Carroll shot just 2-of-8 and he was outshined by backup small forward Gordon Hayward.

Power Forwards

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    Patrick Patterson, PF, Houston: B+

    Patrick Patterson ended up playing a huge role in this game, finishing the contest as the team's high scorer with 20 points on 8-of-17 shooting.

    The Houston Rockets' big man didn't shoot all that well from behind the three-point line, as he finished just 2-of-5 from long range. That being said, his two makes came in timely fashion, as the Utah Jazz seemingly forgot that he can make that shot when left wide open.

    Seven rebounds is a number you'd like to see improve as he continues to mature both physically and emotionally, but considering his season average is barely above five per game, you'll take this kind of performance any night of the week.


    Paul Millsap, PF, Utah: C-

    Paul Millsap hasn't looked like himself lately, and tonight was a decent example of that.

    Offensively, Millsap didn't look right in this game. He ended the game 3-of-11 from the floor, scored just 12 points and you have to wonder if his looming contract situation is starting to get to him.

    The Utah big man did show spurts of aggression on defense—as well as the offensive glass—but moments of brilliance make you wonder why he just can't do it on a more regular basis.

    Millsap had a bad offensive performance, but that doesn't take away from his 11 rebounds. The forward found himself in the right place at the right time more than once, but give credit where credit's due for anybody who can pull down double-digit boards with Al Jefferson and Omer Asik occupying the middle.


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    Omer Asik, C, Houston: B+

    It's unlikely that Omer Asik will ever be known for his offense, but we're getting to a point where an occasional standout performance is no longer too surprising.

    Against the Utah Jazz, Asik scored 14 points on a perfect 5-of-5 shooting, but he also did his damage at the line, going 4-of-5 on his free-throw attempts.

    Doing what he does best, Asik also pulled down 12 rebounds and blocked three shots.


    Al Jefferson, C, Utah: B

    If you’re a Utah Jazz fan, you want to see Al Jefferson establish himself on the low block each and every game. In this one, however, the Houston Rockets were giving him the mid-range jumper, and he took advantage early.

    As expected, Jefferson's play would balance out, as he found a way to blend his mid-range and his low-post games. He's an extremely versatile big man and has a tendency to make teams pay from all over the floor.

    He finished the game with 20 points and eight rebounds on 10-of-19 shooting.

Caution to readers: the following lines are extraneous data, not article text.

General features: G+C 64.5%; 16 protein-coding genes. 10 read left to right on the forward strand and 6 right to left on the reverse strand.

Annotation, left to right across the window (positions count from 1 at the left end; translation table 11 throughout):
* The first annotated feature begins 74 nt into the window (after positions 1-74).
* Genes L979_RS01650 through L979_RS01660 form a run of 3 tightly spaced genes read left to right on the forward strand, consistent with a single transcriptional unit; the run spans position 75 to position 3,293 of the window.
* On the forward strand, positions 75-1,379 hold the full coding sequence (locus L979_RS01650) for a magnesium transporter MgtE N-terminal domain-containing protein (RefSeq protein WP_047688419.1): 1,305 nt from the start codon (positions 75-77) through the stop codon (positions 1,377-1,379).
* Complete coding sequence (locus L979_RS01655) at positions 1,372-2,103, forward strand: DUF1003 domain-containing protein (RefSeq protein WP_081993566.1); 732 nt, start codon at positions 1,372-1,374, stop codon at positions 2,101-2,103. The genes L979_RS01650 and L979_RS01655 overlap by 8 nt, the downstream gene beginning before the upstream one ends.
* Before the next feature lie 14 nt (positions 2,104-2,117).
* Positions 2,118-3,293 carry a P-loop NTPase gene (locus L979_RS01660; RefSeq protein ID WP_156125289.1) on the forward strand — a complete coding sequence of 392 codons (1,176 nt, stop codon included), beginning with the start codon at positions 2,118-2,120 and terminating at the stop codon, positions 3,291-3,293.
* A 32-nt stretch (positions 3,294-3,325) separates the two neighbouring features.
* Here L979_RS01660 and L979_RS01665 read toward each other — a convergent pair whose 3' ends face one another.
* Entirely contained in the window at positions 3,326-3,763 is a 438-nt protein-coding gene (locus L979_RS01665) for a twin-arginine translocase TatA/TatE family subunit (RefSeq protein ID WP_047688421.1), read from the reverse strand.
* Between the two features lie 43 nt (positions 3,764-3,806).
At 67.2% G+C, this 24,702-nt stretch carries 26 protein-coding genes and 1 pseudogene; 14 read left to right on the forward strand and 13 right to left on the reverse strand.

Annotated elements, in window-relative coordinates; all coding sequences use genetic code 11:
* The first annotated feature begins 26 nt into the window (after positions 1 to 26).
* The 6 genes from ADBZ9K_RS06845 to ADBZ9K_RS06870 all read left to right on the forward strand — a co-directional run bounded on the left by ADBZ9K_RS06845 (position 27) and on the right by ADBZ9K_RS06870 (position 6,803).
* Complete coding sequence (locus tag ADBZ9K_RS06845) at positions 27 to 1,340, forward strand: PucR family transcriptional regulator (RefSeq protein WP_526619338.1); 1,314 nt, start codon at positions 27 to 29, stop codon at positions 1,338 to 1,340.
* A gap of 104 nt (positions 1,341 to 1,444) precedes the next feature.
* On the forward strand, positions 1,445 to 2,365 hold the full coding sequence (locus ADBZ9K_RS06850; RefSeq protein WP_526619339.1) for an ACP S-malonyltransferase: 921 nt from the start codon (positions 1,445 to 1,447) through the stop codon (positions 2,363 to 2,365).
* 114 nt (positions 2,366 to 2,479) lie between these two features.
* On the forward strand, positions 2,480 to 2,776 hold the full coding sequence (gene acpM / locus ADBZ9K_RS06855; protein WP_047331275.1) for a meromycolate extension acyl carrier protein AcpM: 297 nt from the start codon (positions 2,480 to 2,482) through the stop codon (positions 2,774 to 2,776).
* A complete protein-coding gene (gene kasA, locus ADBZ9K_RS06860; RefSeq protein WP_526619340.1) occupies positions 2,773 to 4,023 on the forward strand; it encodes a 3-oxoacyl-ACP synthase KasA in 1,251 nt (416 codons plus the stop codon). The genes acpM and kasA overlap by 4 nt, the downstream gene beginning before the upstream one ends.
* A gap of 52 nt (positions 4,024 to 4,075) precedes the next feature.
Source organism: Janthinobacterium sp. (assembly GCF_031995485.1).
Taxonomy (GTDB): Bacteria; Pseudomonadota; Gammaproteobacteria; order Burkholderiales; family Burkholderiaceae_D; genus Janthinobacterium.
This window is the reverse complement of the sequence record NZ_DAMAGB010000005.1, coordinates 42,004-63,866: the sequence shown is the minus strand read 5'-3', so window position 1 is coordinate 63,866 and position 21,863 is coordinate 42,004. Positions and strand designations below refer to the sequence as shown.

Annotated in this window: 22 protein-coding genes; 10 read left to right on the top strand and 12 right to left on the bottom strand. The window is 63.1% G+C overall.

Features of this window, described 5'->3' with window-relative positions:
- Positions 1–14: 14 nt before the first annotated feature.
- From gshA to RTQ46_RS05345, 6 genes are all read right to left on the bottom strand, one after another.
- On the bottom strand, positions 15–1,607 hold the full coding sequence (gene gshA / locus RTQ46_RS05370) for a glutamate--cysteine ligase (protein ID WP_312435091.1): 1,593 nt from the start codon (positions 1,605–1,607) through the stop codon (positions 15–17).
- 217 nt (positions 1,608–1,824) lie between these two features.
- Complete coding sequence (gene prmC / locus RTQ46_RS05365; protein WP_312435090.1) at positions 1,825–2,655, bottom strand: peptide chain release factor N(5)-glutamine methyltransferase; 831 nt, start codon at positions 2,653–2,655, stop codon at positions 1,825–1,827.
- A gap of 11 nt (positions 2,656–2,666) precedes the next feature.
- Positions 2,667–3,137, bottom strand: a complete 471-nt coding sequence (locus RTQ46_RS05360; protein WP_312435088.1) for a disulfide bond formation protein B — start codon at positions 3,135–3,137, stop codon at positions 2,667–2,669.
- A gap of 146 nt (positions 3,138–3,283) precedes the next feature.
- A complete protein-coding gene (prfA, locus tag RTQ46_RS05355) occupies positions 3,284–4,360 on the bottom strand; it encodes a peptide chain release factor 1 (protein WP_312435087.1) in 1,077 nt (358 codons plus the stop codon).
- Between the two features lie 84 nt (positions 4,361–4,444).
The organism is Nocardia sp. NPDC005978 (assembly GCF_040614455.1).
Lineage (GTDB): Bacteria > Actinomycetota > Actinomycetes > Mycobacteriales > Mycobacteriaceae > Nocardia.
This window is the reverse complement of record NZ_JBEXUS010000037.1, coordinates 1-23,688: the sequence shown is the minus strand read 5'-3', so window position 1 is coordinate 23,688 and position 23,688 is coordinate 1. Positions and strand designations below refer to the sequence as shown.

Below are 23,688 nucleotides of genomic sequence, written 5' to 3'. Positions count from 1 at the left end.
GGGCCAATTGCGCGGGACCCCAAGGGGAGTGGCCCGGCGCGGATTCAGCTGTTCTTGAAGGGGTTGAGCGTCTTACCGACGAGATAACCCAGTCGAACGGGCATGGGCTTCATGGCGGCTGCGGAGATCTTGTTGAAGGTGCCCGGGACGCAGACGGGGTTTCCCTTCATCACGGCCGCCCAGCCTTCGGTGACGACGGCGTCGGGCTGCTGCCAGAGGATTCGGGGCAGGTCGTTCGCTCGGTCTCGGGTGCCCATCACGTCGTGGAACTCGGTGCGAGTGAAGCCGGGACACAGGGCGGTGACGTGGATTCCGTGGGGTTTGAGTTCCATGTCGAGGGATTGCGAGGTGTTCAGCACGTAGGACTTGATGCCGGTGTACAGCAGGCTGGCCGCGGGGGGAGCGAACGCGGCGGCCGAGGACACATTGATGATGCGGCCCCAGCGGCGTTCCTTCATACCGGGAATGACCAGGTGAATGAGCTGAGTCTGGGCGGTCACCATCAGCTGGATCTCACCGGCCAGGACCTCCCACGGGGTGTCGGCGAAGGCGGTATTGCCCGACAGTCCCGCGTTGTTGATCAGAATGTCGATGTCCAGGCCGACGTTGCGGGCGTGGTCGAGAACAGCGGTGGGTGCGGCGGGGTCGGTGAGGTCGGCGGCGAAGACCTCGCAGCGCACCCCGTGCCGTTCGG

Sixth Man

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    Gordon Hayward, SG, Utah: A

    Gordon Hayward played the most minutes of any Utah Jazz reserve by a long shot, but each and every one of those minutes was earned, as he finished the game with 21 points on 8-of-12 shooting.

    Hayward's biggest contribution was at the three-point line, where he finished 3-of-5, but his overall aggression was what the team needed out of him most.

    There was one particular sequence in the third quarter that stands out. After attacking the basket and being called for a charge, he came right back the following possession and took it straight at the rim. He didn't shy away following the offensive foul and that one play epitomizes the effort he put forth all game.


    Carlos Delfino, SF, Houston: B

    Carlos Delfino didn't have nearly the impact that Hayward had on this game, but he did make his presence felt in the 17 minutes he played. 

    Like Hayward, Delfino's impact was felt shooting the basketball. He finished 3-of-5 from the three-point line and 5-of-7 from the field.

    Delfino pulled down five rebounds and his team was plus-17 in his time on the floor—the best number for anybody in this contest.


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    Houston Rockets: B+

    The Houston Rockets utilized five players off the bench in their matchup against the Utah Jazz, and while two of them were virtually invisible, three of them put up solid performances.

    Carlos Delfino, Greg Smith and Toney Douglas combined for 34 points. All three of them were extremely efficient as well, shooting 11-of-19 from the floor.

    If you're a Rockets fan, you would have liked to see Marcus Morris contribute more in his 10 minutes, but the reserves as a whole came in and made a difference in this closely contested game.


    Utah Jazz: B+

    The Utah Jazz got a fantastic performance off the bench from Gordon Hayward, but they also got a very good showing from Alec Burks.

    Burks scored 11 points on 4-of-7 shooting, and his impact was felt deep into the fourth quarter. He was an integral part of the 9-0 run late in the game, and his willingness to attack the rim is what kept Houston's defense honest.

    Enes Kanter had a number of possessions where he showed the best effort on the floor, and seemingly made plays without impacting the stat sheet. The problem is that he also showed his youthfulness at times, as he found himself in a bad position on more than one occasion.